B-242331.3, Mar 22, 1991, 91-1 CPD 321
B-242331.3: Mar 22, 1991
PROCUREMENT - Bid Protests - GAO procedures - Pending litigation - GAO review DIGEST General Accounting Office (GAO) will not consider a protest where there is a pending action in the United States District Court concerning the procurement and the court's decision could render any decision by GAO academic. We dismissed the protest because our Regulations provide that we will not consider protests where the matter involved is the subject of litigation before a court of competent jurisdiction. The RFP was issued on June 22. Filed a protest with our Office alleging principally that the award to Global was improper since Global did not intend to pay certain employees the wage rates required by the RFP.
B-242331.3, Mar 22, 1991, 91-1 CPD 321
PROCUREMENT - Bid Protests - GAO procedures - Pending litigation - GAO review
Geronimo Service Co. -- Reconsideration:
Geronimo Service Co. requests that we reconsider our dismissal of its protest against the award of a contract to Global Associates under request for proposals (RFP) No. F64605-90-R-0022, issued by the Department of the Air Force for military family housing maintenance at Hickam Air Force Base, Oahu, Hawaii. We dismissed the protest because our Regulations provide that we will not consider protests where the matter involved is the subject of litigation before a court of competent jurisdiction, unless the court requests a decision by our Office. See 4 C.F.R. Sec. 21.3(m)(11) (1990).
We affirm our dismissal.
The RFP was issued on June 22, 1990, and the agency received offers from four firms, including Geronimo. On November 30, the Air Force made award to Global. On December 11, one of the competing firms, Emerald Maintenance, Inc., filed a protest with our Office alleging principally that the award to Global was improper since Global did not intend to pay certain employees the wage rates required by the RFP. After filing the protest, Emerald brought an action in the United States District Court for the District of Columbia alleging that the Air Force violated various procurement statutes and regulations in its evaluation of proposals. The court has stayed all proceedings in that action and has requested a decision from our Office resolving Emerald's protest.
After the filing of Emerald's protest with our Office and Emerald's filing of the court action, Geronimo filed a protest with our Office challenging the Air Force's award decision. Geronimo, too, alleged that award to Global was improper since Global's proposal indicated that it did not intend to pay certain employees the wage rates that were required by the RFP. Geronimo also contended that Global's prices were unbalanced and that its proposal contained inexplicable and unreasonable pricing fluctuations. Geronimo has not chosen to intervene in the court action; consequently, the court has not requested our opinion on the issues presented in Geronimo's protest.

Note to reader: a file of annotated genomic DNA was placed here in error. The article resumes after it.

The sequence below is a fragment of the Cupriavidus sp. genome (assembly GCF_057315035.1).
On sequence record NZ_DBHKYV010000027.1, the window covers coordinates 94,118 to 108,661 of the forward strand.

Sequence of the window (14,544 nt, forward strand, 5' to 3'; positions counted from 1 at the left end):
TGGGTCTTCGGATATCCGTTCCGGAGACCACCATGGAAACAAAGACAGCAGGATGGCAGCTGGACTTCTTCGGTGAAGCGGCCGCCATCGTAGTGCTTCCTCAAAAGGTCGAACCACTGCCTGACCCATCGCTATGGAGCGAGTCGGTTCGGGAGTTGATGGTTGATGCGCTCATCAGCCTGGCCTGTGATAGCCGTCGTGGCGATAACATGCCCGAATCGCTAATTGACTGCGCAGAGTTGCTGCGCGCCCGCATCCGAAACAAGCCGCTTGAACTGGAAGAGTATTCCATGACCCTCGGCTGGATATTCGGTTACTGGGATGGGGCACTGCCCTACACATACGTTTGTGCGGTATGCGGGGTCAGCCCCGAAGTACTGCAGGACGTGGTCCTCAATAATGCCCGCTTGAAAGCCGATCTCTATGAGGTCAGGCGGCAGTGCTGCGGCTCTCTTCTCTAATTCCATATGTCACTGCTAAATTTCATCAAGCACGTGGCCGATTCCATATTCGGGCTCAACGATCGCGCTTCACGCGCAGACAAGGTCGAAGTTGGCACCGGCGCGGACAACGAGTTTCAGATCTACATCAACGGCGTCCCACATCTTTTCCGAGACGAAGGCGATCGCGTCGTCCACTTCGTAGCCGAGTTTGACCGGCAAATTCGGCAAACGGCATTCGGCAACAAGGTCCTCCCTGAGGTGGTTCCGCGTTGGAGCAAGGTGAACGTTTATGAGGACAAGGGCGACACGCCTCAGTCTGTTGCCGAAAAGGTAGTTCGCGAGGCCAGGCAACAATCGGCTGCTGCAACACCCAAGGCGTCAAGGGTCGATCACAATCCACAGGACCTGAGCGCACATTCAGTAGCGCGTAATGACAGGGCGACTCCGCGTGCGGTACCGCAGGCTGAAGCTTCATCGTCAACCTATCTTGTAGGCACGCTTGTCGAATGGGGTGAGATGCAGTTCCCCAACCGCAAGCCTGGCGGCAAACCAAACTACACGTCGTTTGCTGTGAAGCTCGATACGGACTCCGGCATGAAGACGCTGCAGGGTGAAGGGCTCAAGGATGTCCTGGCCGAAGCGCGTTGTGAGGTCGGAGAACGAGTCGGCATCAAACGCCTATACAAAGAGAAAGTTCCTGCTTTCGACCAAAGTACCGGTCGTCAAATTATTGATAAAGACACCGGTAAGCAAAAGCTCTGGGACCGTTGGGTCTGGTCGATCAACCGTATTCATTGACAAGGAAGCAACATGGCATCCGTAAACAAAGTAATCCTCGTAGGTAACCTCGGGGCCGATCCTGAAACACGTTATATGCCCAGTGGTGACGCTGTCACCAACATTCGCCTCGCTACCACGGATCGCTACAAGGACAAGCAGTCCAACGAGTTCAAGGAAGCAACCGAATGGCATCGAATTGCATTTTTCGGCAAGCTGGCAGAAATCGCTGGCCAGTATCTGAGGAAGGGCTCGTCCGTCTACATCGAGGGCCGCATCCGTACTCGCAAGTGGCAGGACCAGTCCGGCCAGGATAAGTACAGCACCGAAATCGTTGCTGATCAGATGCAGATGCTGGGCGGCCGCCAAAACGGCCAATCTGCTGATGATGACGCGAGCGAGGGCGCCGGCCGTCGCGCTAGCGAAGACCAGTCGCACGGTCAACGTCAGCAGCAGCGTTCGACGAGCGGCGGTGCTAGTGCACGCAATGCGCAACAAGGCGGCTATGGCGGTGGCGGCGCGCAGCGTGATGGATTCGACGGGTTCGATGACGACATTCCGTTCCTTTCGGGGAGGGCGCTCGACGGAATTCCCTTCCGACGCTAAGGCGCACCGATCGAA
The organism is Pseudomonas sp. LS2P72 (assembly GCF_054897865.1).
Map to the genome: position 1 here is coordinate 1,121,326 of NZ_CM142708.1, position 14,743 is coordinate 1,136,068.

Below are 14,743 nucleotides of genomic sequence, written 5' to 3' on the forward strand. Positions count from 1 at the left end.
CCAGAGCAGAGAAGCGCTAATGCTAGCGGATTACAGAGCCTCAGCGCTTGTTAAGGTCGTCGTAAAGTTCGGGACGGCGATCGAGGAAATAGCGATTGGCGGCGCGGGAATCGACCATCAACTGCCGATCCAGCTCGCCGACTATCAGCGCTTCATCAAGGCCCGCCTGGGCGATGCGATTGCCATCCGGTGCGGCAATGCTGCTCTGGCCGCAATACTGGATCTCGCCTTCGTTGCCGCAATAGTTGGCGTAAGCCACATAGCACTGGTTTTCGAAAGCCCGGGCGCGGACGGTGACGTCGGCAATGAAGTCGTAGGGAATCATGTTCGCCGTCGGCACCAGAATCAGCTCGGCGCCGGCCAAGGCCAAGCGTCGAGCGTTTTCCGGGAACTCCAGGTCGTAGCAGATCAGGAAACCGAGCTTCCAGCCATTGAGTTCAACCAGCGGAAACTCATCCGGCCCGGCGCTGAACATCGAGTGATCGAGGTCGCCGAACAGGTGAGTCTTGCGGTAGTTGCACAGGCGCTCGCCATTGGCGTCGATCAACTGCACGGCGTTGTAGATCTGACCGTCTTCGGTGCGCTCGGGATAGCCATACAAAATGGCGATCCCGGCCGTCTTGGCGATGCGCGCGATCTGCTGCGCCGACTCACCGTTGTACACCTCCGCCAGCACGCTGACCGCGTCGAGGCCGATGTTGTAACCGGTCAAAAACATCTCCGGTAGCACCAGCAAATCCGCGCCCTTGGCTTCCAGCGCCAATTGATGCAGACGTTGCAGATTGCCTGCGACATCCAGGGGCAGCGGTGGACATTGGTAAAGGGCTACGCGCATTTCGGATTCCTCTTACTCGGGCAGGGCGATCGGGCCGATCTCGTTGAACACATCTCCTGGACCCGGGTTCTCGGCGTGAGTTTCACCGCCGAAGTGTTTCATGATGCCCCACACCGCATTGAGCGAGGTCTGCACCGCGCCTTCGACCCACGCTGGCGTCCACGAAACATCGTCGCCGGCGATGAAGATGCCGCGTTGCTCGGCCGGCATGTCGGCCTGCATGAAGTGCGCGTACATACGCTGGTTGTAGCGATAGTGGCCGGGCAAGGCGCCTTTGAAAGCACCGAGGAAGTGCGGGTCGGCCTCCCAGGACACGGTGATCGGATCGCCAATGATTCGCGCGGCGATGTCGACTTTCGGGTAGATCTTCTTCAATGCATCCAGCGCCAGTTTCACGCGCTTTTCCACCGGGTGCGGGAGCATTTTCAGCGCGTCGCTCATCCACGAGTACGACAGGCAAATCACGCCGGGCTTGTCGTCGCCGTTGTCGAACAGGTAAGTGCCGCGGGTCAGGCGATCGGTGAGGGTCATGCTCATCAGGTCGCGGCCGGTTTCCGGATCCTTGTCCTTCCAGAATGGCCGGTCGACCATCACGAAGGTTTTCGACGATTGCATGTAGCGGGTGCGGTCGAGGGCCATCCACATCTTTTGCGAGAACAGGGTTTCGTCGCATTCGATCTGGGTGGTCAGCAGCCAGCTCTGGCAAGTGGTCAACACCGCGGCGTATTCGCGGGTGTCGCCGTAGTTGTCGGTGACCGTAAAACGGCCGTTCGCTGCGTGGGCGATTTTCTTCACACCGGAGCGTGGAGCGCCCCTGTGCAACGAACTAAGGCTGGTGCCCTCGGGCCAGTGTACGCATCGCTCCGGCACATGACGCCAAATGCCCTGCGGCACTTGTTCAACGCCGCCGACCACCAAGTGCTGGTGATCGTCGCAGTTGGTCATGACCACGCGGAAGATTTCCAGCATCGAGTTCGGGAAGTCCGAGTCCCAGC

In its request for reconsideration, Geronimo argues that we should consider its protest allegations notwithstanding the pending District Court action because: (1) the court cannot review the merits of Geronimo's protest; (2) Geronimo has elected that the General Accounting Office, and not the court, decide the merits of its protest; and (3) dismissal of the protest would effectively preclude Geronimo from obtaining any ruling on its protest.
We will not reinstate the protest. Even where the issues before a court are brought by a party other than the protester and are not the same issues a protester raises in our Office, if the court's disposition of a matter would render a decision by our Office academic, we will not consider the protest while the matter is pending before the court, unless the court expresses an interest in our opinion. /1/ Falcon Micro-systems, Inc., B-242555, Feb. 20, 1991, 91-1 CPD *** . Here, as noted above, the District Court action filed by Emerald is pending. If the court agrees with Emerald's position that the Air Force improperly awarded the contract to Global, the court could direct that award be made to another firm or that the agency request a new round of best and final offers. Since the pending court case directly concerns the propriety of the procurement and could render any decision of our Office on the matter academic, it would be inappropriate for our Office to consider it at this time. See id.
The dismissal is affirmed.
/1/ We recognize, as the protester argues, that the District Court in Ameron, Inc. v. U.S. Army Corps of Engineers, 607 F.Supp. 962 (D.N.J. 1985), expressed the opinion that our Office does not have statutory authority to dismiss protests simply because a court suit has been filed regarding the matter. The court made that statement after noting that under one provision of the Competition in Contracting Act of 1984 (CICA), 31 U.S.C. Sec. 3554 (1988), we may dismiss a protest if it is frivolous or does not state a valid basis for protest. While the court apparently views that provision as providing the sole bases for dismissal, that interpretation is not consistent with our longstanding practice of dismissing protests for various other reasons. We see nothing in CICA requiring our Office to change our policy of dismissing protests where the matter is before a court of competent jurisdiction. See Lear Siegler, Inc. -- Recon., B-218188.2, June 27, 1985, 85-1 CPD Para. 733. Thus, we respectfully disagree with the court's opinion on this point.